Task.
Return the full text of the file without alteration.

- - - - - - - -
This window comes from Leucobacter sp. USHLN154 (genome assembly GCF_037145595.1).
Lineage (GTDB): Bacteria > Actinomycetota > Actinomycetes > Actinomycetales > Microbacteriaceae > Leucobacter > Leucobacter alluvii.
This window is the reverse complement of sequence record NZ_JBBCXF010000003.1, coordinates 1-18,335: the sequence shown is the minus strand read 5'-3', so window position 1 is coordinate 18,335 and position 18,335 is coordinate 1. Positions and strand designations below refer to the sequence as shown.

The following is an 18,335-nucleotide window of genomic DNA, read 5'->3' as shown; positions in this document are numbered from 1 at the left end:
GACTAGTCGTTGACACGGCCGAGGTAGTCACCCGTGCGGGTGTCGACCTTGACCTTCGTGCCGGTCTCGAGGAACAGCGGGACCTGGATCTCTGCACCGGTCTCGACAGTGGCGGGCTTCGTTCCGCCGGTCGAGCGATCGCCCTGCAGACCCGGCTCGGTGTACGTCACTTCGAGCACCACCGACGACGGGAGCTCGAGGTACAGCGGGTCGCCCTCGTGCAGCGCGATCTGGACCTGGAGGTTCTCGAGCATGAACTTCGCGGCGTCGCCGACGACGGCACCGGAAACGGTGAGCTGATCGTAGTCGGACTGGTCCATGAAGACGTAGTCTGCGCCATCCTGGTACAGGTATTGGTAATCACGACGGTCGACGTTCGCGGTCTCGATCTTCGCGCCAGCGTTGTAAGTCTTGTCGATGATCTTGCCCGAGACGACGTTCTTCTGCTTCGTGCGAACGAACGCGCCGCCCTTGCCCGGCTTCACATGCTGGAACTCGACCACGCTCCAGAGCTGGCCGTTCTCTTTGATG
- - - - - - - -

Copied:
This window comes from Leucobacter sp. USHLN154 (genome assembly GCF_037145595.1).
Lineage (GTDB): Bacteria > Actinomycetota > Actinomycetes > Actinomycetales > Microbacteriaceae > Leucobacter > Leucobacter alluvii.
This window is the reverse complement of sequence record NZ_JBBCXF010000003.1, coordinates 1-18,335: the sequence shown is the minus strand read 5'-3', so window position 1 is coordinate 18,335 and position 18,335 is coordinate 1. Positions and strand designations below refer to the sequence as shown.

The following is an 18,335-nucleotide window of genomic DNA, read 5'->3' as shown; positions in this document are numbered from 1 at the left end:
GACTAGTCGTTGACACGGCCGAGGTAGTCACCCGTGCGGGTGTCGACCTTGACCTTCGTGCCGGTCTCGAGGAACAGCGGGACCTGGATCTCTGCACCGGTCTCGACAGTGGCGGGCTTCGTTCCGCCGGTCGAGCGATCGCCCTGCAGACCCGGCTCGGTGTACGTCACTTCGAGCACCACCGACGACGGGAGCTCGAGGTACAGCGGGTCGCCCTCGTGCAGCGCGATCTGGACCTGGAGGTTCTCGAGCATGAACTTCGCGGCGTCGCCGACGACGGCACCGGAAACGGTGAGCTGATCGTAGTCGGACTGGTCCATGAAGACGTAGTCTGCGCCATCCTGGTACAGGTATTGGTAATCACGACGGTCGACGTTCGCGGTCTCGATCTTCGCGCCAGCGTTGTAAGTCTTGTCGATGATCTTGCCCGAGACGACGTTCTTCTGCTTCGTGCGAACGAACGCGCCGCCCTTGCCCGGCTTCACATGCTGGAACTCGACCACGCTCCAGAGCTGGCCGTTCTCTTTGATG